Keith Young, dean of off-campus programs and services for Northeast State, shows off a classroom with colorful, movable desks on wheels. It is engineered for collaboration among students.
BRISTOL, Tenn. – At the top of a heavy wooden staircase lined by century-old brick, the Bristol campus of Northeast State Community College feels a little bit like a swanky downtown loft.
With 16,000 square feet on the third floor of the old H.P. King department store building, above an event venue, a museum and a fashionable State Street restaurant, the modern renovated space is a fresh piece of needed urban renewal.
As it contributes to the effort to breathe new life into Bristol’s historic downtown, the satellite campus is also representative of how higher education is changing to reach a new generation of students.
As the Blountville-based community college has expanded to sites in Kingsport, Elizabethton, Gray and Bristol, Northeast State has also forged ahead on a concept that, just 15 years ago ago, was unheard-of: collaborating with a four-year college.
“Together, ETSU [East Tennessee State University] and Northeast State have been pioneers of partnership,” said Keith Young, dean of off-campus programs and services for Northeast State, before showing off the high-tech urban facility that opened earlier this year.
Back at the turn of this century when the two tax-supported institutions started working together, he explained, “Universities had their world, community colleges had their world, and usually if a student went to a community college and wanted to transfer to a university, there was a lot of credit loss.”
With recognition that an easier transition would make higher education accessible to more students, ETSU and Northeast State decided to collaborate on course requirements so that students could go seamlessly from an associate’s degree on to pursue a bachelor’s.
In the years since, Young said, this collaboration has become a model for the rest of the state – and is changing how Tennessee delivers higher education.
It was in this tradition of partnership that the two institutions recently came together to meet another higher education need expressed by the community: a master’s program in social work.
In a classroom with colorful, movable desks on wheels – engineered for collaboration among students – the classes meet on Monday and Tuesday nights. More and more, tailor-made programs like this one are the norm.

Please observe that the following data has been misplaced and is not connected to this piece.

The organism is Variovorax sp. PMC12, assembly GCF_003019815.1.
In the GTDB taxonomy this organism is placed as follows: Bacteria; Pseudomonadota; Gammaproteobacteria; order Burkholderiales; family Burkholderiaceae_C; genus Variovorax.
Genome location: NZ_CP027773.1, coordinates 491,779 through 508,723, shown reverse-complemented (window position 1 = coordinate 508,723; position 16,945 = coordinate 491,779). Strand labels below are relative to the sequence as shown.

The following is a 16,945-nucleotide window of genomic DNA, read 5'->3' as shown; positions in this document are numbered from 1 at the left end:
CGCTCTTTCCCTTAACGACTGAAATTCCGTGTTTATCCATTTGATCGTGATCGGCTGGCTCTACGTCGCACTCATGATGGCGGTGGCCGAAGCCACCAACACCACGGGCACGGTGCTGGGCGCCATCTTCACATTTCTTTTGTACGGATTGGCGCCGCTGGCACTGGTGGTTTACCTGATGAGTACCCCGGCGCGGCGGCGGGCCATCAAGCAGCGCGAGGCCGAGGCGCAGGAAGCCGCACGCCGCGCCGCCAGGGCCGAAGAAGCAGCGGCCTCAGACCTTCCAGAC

“We’re not in a position where we can just throw programs and courses out there and see if anybody bites,” said Rick Osborn, dean of the school of continuing studies and academic outreach at ETSU. “We really have to look at the market and look at the potential and focus in on the right programs.”
Young recalls his own graduate school days, during which he also worked three part-time jobs in different cities to support his family. For a lot of students, he said, going back to school is a challenge.
“Many of our students are one flat tire away from being knocked out of school,” he said. “Everything we do to make college more affordable and accessible will help those people think and define in their mind, ‘Yes, I can go to college, and I can complete.’”
Literally looking across the street at Virginia, the Bristol satellite campus is within walking distance for both Virginia and Tennessee students; its central location is walkable from the whole downtown as well as surrounding neighborhoods on both sides of the state line.
For ETSU, which had to close its Bristol campus when the recession hit in 2009, the partnership with Northeast State in Bristol means the ability to offer classes here again.
“It’s perfect for us because we’re able to meet an educational need, we’re able to share an existing facility, and we’re able to use that to deliver the program,” Osborn said. “If there’s a need for this program to continue, we can continue it. If not, we can look and see if there’s another program, another niche for us to fill. So it allows us to be nimble and flexible.”
In a time of tight budgets and rising expectations, partnerships among institutions of higher education and training are a way to efficiently help the surrounding community.
Plans are already in the works to extend the partnership to Northeast State’s soon-to-be-open Johnson City site, Osborn said, with an experimental course structure – five weeks of intensive study – designed to reach more people.
“We’re looking to see if that’s an attractive option for adult students,” he said. “So our partnership is going to go beyond Bristol; it’s going to go into downtown Johnson City, too.”
For more information, visit their link on the main Northeast State Community College website at www.northeaststate.edu/.